Here you have the option to compare the input maps of the baseline and the scenario that you just created, to run the model for the climate change scenario or to have a look at the new input data. By clicking on ‘Show baseline and scenario’ you can compare input maps of the baseline and the created scenario. This will open a list of monthly maps that have changed under the scenario. By clicking on the sign next to the variable and month of interest, statistics, maps and histograms of the baseline and the scenario will be shown. For example a change of mean monthly precipitation for January under a simple scenario of - 10% uniform change:

The histograms can be downloaded as excel files by clicking on the symbol under the histograms. Also, the maps can be shown in a separate window by clicking or as an overlay in Google Earth by clicking  or as an overlay in Google Maps by clicking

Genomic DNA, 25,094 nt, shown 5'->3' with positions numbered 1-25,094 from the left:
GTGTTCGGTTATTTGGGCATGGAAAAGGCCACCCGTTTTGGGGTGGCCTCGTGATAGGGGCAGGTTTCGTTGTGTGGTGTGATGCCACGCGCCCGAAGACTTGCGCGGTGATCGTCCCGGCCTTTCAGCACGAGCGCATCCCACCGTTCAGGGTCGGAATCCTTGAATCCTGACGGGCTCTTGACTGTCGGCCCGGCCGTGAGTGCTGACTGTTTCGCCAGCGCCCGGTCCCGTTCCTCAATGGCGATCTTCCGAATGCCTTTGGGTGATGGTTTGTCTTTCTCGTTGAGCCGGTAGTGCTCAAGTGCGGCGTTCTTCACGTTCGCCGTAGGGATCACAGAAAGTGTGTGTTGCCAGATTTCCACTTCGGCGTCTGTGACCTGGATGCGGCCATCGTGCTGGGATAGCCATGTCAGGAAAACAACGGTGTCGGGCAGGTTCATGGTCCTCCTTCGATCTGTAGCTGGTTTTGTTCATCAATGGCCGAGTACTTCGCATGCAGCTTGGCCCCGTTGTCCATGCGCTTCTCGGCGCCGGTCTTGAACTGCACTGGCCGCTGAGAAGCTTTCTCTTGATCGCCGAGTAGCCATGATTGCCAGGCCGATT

Another option to look at the output is to click the analyse buttonthis will open up a window where you can plot output of different maps against each other.  

Results can also be viewed as stats in Step 6 from the main menu where time series of the main results can be compared. In the example below, the difference between input precipitation for the baseline and the scenario is plotted:

Finally, results can be given as a narrative in Step 7 where clicking on the highlighted ‘show’ will fill in the numbers in the narrative or clicking on Show all will fill in all the values in the narrative.